There are some straightforward actions you can take to reduce your chance of a tick bite.

The Public Health Agency of Canada (PHAC) and Health Canada recommend these preventative measures when travelling into areas with risk of Lyme disease, including [7]:

  • Apply treatments of the insecticide permethrin to clothing to repel ticks when travelling to highly Lyme endemic areas
  • Wear light coloured long-sleeved clothing, tucking in shirts and pants
  • Stay on cleared paths when walking or hiking
  • Shower within several hours of being in the forested area and do daily tick checks on yourself and your children (particularly in hair, underarms, around ears, behind the knees, between the legs and around the waist).
  • Remove any found ticks immediately. Removing within 24 hours can help prevent infection.
  • Check your outdoor gear and clothing for ticks. To ensure they aren’t carrying ticks, dry them on high heat and/or wash in hot water to remove any that may be remaining.

It is also important to stay informed about the Lyme disease risk areas, where you live, work, and travel. PHAC keeps an updated list of places in each province where blacklegged tick populations are known, as well as regional risk maps, which can be found here[1].

Read more: The challenges of Lyme disease diagnosis

One of the challenging things about diagnosing Lyme disease is that the symptoms can vary from person to person and are sometimes non-specific. Many people experience flu-like symptoms, such as fatigue, fever, headache, and hot and cold sweats. The majority of people will develop a rash around the area of the tick bite - sometimes in the shape of the well-known “bullseye.”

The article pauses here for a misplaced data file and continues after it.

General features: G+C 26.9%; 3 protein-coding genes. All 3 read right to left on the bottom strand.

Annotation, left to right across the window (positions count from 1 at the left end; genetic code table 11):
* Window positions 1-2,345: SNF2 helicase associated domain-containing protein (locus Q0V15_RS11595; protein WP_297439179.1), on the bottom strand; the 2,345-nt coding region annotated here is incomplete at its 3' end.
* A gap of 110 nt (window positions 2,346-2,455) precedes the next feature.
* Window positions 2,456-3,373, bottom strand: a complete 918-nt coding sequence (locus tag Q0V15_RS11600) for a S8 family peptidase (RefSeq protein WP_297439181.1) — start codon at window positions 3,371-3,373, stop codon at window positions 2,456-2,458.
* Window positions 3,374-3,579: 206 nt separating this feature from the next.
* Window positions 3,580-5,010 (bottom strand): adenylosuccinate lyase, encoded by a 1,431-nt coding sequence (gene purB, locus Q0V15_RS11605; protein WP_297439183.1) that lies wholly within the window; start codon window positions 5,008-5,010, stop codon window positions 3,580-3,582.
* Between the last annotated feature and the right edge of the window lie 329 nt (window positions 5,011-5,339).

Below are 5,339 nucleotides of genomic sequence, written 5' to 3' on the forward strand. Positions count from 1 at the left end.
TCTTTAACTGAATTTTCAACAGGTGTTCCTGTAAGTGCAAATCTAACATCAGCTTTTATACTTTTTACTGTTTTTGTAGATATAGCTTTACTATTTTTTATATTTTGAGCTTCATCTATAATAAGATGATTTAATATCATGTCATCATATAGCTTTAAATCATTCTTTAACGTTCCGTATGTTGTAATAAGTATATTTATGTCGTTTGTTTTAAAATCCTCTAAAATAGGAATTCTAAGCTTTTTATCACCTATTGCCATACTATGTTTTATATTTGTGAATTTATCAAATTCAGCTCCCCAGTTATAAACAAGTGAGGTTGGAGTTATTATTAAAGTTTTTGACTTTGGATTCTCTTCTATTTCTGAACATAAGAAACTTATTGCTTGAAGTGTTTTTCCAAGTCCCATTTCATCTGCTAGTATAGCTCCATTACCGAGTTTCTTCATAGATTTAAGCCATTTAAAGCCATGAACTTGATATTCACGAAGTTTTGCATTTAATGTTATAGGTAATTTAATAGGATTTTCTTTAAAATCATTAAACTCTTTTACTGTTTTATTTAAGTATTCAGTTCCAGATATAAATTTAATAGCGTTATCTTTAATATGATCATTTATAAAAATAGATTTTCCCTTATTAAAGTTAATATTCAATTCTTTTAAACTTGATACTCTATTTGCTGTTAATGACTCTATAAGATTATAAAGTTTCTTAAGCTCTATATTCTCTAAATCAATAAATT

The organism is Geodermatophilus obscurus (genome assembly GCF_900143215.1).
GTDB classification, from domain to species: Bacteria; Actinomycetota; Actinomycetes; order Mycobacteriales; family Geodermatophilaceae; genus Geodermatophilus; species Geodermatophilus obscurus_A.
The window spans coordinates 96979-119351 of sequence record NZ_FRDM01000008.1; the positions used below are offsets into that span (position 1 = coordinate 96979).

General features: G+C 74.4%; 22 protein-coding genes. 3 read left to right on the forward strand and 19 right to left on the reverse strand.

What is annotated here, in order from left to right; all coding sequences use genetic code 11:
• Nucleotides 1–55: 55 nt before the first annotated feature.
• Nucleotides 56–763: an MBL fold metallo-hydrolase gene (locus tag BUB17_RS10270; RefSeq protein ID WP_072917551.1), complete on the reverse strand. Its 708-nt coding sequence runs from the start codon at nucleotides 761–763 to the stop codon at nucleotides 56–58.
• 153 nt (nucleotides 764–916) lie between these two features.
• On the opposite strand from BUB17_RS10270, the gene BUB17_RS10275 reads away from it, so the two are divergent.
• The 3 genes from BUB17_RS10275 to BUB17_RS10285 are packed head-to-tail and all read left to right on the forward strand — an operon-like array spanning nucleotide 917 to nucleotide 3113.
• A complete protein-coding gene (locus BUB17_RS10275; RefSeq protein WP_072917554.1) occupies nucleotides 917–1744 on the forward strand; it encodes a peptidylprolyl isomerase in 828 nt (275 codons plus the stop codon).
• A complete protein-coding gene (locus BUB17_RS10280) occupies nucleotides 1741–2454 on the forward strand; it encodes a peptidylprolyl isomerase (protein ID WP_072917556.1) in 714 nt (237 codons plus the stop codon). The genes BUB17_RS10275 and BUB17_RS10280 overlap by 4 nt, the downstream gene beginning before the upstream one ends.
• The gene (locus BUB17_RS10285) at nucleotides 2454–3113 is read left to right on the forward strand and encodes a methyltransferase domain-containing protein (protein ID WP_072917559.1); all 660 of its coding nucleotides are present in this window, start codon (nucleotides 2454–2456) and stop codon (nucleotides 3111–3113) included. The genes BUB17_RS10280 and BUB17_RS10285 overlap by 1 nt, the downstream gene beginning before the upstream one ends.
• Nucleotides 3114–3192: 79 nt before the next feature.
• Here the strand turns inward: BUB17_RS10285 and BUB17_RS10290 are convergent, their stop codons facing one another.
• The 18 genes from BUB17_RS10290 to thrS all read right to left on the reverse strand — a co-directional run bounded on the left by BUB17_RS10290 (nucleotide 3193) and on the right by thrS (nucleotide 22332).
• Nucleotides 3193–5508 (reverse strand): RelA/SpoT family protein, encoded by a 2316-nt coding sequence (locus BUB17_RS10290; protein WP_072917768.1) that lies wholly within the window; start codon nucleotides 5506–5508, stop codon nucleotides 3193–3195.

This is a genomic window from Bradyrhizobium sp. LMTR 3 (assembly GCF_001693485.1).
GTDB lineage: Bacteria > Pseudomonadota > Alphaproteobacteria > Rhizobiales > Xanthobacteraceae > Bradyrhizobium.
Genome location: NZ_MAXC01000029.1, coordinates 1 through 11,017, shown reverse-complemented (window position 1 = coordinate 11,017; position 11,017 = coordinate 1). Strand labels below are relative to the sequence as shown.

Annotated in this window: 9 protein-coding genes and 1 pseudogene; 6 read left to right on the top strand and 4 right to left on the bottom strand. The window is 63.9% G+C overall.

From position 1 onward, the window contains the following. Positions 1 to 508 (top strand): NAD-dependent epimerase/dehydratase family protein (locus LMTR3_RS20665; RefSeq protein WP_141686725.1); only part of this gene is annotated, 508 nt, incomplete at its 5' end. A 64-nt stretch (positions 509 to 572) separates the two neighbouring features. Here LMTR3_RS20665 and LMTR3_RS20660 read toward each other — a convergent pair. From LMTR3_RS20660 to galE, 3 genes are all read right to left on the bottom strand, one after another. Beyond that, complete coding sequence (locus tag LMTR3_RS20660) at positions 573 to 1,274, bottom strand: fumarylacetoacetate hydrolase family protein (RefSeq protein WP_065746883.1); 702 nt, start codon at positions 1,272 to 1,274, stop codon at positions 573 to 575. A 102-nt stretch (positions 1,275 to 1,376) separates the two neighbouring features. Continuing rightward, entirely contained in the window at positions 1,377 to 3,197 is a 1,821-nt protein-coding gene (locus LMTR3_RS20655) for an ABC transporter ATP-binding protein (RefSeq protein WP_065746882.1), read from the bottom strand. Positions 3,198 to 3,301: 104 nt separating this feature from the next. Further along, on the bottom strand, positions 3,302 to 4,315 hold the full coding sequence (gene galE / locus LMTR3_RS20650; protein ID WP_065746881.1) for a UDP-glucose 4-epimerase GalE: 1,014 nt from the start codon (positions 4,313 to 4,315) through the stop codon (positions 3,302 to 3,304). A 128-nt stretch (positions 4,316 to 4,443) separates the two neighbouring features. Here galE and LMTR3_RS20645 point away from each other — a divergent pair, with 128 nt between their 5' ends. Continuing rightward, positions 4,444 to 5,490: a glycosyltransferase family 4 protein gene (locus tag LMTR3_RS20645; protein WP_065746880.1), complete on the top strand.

Lunenburg doctor Cecilia Newton sees patients with concerns of Lyme disease every day in her clinic. “Most commonly we’ll see the bullseye rash… It’s a flat, red, expanding rash that’s specific to the disease,” describes Newton. “In the minority of cases, we’ll have patients come in with atypical symptoms and signs that can often mimic other illnesses… And the diagnosis in that case can be quite challenging.”

In unusual cases, if the disease is undetected and left untreated for several months, symptoms such as joint pain, neurological problems, and cardiac issues may arise, and the illness can become debilitating in some cases[8]. These symptoms are sometimes mistaken for arthritis, heart problems, or other health issues - and vice versa - making Lyme diagnosis difficult.

Diagnosis is further complicated by the fact that in regions where the disease is new, people are often unfamiliar with Lyme[9]. Many Canadians report being misdiagnosed when first seeking medical help, and some have even travelled to the US to seek treatment, where the disease is more common and has been around for longer. Part of the challenge is that blood tests for Lyme disease are more or less accurate, depending on when the tests are given and how the bacteria has spread in the body [10].